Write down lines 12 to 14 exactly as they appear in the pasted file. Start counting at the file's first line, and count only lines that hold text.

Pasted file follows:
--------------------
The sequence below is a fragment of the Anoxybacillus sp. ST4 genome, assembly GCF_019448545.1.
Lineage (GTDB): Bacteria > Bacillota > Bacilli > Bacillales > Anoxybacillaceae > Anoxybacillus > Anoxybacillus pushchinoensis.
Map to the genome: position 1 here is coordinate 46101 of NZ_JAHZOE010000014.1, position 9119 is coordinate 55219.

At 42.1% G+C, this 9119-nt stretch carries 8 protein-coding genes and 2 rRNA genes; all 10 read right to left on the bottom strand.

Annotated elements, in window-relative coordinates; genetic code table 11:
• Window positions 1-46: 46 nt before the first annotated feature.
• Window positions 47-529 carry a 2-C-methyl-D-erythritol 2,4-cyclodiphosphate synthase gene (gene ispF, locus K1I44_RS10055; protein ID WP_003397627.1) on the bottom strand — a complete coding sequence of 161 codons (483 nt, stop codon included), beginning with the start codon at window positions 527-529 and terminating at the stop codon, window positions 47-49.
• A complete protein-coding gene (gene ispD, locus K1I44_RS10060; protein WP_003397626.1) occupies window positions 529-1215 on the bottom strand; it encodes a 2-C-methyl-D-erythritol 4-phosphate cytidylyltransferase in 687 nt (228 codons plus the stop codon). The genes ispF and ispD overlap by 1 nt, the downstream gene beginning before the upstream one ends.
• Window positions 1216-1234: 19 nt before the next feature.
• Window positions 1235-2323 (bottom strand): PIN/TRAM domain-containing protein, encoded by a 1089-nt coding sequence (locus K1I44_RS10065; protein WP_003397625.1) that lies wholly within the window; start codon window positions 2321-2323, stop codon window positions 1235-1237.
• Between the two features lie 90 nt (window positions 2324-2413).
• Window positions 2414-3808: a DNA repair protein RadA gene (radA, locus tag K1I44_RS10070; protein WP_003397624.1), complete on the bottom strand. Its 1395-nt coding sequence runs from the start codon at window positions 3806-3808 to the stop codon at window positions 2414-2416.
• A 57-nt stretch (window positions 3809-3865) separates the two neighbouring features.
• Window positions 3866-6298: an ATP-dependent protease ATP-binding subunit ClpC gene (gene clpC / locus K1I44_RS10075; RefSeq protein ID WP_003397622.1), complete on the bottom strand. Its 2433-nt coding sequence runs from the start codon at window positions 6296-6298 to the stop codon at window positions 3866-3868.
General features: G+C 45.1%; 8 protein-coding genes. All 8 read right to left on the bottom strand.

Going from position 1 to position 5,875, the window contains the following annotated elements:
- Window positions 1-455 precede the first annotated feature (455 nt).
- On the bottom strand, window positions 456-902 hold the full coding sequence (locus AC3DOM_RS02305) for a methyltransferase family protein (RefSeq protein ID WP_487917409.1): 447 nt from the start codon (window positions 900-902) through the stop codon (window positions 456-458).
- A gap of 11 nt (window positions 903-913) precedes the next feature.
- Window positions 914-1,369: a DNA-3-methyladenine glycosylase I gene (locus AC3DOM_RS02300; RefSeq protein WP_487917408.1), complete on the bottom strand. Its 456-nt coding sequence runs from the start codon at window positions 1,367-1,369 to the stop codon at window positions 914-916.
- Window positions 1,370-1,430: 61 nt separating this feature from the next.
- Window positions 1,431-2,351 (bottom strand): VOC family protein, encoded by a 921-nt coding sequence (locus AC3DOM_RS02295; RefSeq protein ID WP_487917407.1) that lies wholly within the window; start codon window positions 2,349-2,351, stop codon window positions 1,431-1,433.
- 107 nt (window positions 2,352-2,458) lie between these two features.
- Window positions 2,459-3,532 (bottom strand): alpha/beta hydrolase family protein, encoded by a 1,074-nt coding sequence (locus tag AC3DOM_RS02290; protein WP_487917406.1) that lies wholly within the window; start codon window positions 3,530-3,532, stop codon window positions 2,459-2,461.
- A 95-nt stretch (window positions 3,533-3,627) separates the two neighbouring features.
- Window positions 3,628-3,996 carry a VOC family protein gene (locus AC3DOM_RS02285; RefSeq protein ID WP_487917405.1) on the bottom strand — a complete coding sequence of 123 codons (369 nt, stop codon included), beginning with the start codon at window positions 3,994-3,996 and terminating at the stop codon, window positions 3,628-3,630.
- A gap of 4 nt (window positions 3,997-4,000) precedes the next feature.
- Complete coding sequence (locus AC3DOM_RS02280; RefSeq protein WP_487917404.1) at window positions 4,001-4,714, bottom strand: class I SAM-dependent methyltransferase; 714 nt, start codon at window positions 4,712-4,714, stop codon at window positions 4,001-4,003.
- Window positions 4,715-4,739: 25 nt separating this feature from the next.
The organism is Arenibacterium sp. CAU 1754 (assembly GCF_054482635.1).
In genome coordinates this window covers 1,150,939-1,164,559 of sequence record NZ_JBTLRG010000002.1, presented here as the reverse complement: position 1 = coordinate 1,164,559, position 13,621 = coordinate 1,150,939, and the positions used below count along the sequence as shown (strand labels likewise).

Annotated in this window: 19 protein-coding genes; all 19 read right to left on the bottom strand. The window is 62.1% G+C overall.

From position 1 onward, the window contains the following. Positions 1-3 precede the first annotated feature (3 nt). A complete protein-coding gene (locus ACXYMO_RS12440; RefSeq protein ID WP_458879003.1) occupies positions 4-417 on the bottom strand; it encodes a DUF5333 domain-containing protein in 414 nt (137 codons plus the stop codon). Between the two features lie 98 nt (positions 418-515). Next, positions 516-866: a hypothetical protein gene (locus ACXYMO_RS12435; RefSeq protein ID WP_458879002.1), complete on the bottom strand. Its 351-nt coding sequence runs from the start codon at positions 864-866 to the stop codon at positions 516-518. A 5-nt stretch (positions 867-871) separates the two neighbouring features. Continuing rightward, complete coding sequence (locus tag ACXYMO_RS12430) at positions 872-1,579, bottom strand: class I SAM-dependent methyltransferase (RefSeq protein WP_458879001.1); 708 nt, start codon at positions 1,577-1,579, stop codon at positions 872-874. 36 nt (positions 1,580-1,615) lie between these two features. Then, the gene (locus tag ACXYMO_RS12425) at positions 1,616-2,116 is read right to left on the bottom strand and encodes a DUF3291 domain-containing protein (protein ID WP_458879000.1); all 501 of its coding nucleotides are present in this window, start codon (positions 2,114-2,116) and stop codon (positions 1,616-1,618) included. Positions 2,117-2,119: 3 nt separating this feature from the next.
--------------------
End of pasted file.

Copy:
• Window positions 2414-3808: a DNA repair protein RadA gene (radA, locus tag K1I44_RS10070; protein WP_003397624.1), complete on the bottom strand. Its 1395-nt coding sequence runs from the start codon at window positions 3806-3808 to the stop codon at window positions 2414-2416.
• A 57-nt stretch (window positions 3809-3865) separates the two neighbouring features.
• Window positions 3866-6298: an ATP-dependent protease ATP-binding subunit ClpC gene (gene clpC / locus K1I44_RS10075; RefSeq protein ID WP_003397622.1), complete on the bottom strand. Its 2433-nt coding sequence runs from the start codon at window positions 6296-6298 to the stop codon at window positions 3866-3868.